Pro's Corner

History of Protectors

Let's start with an obvious but important fact; fabric protection is one of the most profitable services a cleaner can perform. It's not uncommon for a cleaner to make in excess of $600 per hour applying fabric protector. The industry average is approximately $400 to $600 per hour. If you consider how easy it is to apply, it probably is the most profitable service one can perform.

Fabric protection has been in existence for decades but has gone through many changes and improvements over time as technology has improved. To fully understand where we are, it's probably good to understand where we came from.

Evolution: 

Protectors were developed to give textiles resistance to water, oil, and dry soils. These soils can stain or prematurely wear down fabrics and fibers so it was important to protect them and prolong their life expectancy. In addition, a quality protector makes fibers easier to clean and maintain.

Colloidal Silica 

Early on the industry experimented with silica-based protectors. These protectors were not very practical. They only protected against dry soils and had little to no resistance to water or oil-based soils, and they wore off quickly. These were typically inexpensive and were used by some that had to bid jobs where the protector was included in the price.carpet protection

Silicone 

The industry then began to push silicone-based protectors. Silicones had very good resistance to water-based soils but had no resistance to oil and dry soils stuck to it like glue. These were great for your tent or raincoat but horrible for your carpet and upholstery. It wasn't uncommon to hear consumers say, "Don't get your carpet protected. I think it makes it get dirty quicker''. Chances are they experienced a silicone-based protector in the past. Today, silicone-based protectors are specifically excluded from carpet manufacturer's warranties on 5th generation nylon (the most commonly sold residential carpet fiber).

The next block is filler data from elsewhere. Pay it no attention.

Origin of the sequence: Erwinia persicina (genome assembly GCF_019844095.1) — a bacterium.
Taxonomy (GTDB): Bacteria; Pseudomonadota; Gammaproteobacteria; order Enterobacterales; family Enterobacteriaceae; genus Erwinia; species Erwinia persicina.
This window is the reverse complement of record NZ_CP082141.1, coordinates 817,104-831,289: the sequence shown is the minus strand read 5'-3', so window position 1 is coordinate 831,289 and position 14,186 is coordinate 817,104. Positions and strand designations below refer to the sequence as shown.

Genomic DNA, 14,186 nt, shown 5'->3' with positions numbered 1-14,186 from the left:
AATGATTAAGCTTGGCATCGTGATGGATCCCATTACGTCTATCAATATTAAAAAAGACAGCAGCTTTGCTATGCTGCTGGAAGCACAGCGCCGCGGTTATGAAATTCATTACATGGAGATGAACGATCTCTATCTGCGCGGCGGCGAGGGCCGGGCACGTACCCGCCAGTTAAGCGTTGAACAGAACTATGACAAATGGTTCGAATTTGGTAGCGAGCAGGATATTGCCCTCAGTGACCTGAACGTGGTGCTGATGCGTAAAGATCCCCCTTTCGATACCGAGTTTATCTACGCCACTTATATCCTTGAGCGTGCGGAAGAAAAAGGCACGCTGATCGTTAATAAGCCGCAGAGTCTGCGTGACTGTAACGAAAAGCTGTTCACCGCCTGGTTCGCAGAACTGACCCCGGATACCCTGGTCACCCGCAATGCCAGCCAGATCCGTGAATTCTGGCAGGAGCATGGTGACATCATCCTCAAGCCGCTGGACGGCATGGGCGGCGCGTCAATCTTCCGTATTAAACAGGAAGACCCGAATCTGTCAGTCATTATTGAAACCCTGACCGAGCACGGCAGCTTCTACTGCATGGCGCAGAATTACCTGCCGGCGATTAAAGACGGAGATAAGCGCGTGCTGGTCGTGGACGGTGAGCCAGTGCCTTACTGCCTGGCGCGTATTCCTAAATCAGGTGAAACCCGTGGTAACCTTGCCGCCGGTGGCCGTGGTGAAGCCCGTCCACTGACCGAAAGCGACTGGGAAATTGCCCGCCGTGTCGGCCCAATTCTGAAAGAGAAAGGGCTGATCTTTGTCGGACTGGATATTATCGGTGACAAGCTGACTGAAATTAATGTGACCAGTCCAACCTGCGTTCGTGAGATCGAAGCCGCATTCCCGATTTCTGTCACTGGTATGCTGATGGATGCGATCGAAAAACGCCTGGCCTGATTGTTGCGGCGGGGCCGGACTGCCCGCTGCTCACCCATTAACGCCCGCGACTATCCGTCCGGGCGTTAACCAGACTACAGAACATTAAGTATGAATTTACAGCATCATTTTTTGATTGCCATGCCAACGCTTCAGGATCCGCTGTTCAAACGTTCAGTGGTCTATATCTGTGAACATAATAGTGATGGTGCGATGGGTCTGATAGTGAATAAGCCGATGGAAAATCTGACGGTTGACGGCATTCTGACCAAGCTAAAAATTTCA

Fluorochemicals 

The shortcomings of silica and silicone led to the evolution of the fluorochemical. The use of Fluorochemicals in fabric protection was a quantum leap forward because it is basically an inert chemical. It has all of its own properties so it mixes with nothing and therefore repels everything. Because of this ability, it gives tremendous resistance to water, oil, and dry soils. However, carpets, particularly nylon and wool, were still very sensitive to acid dyes if left without proper and immediate attention.

Acid Dye Resistor 

Acid dye resistors were developed to guard against the staining caused by acid dyes from foods and fluids. These are basically clear colorless dyes that fill up the dye sites in nylon to repel acid dyes. The fluorochemical resin is what provides the rest of the protection against other soils.

The best carpet protectors today are those that basically return the carpet to "like new" condition. By re-applying a fluorochemical coating containing an acid dye resistor, you are renewing the treatment that originally came with the carpet (specifically Nylon). Many manufacturers offer stain-resistant warranties on their goods due to this application. The acid dye resistor has tremendous benefit to more absorbent materials such as nylon or wool but may have little to no effect on solution-dyed fibers such as olefin or polyester.Hydro-Force, Carpet Protector, Advanced Protector, 1 Gallon

Some protectors may not contain acid-dye resistors but are still very good. They may have a higher concentration or different type of fluorochemical that creates a greater difference in the surface tension of the liquid (spill) and the surface tension of the fabric/ fiber (makes the liquid bead up). This keeps the foreign material from absorbing into the fiber. These are ideal for upholstered fabrics and other sensitive goods. Fabrics harmed by water are served best by solvent-based fluorochemicals 

Over time fluorochemicals have faced some regulations. States which have laws regulating the levels of volatile organic compounds have banned their use in California or restricted the formula in 18 other states. The EPA has also limited the length of the carbon chain from C8 to C6 over a number of years. C8 fluorochemicals have not been able to manufacture this version after 2015. Supplies of C8 have been essentially used up by the date of this writing.

-Scott Warrington

carpet protector

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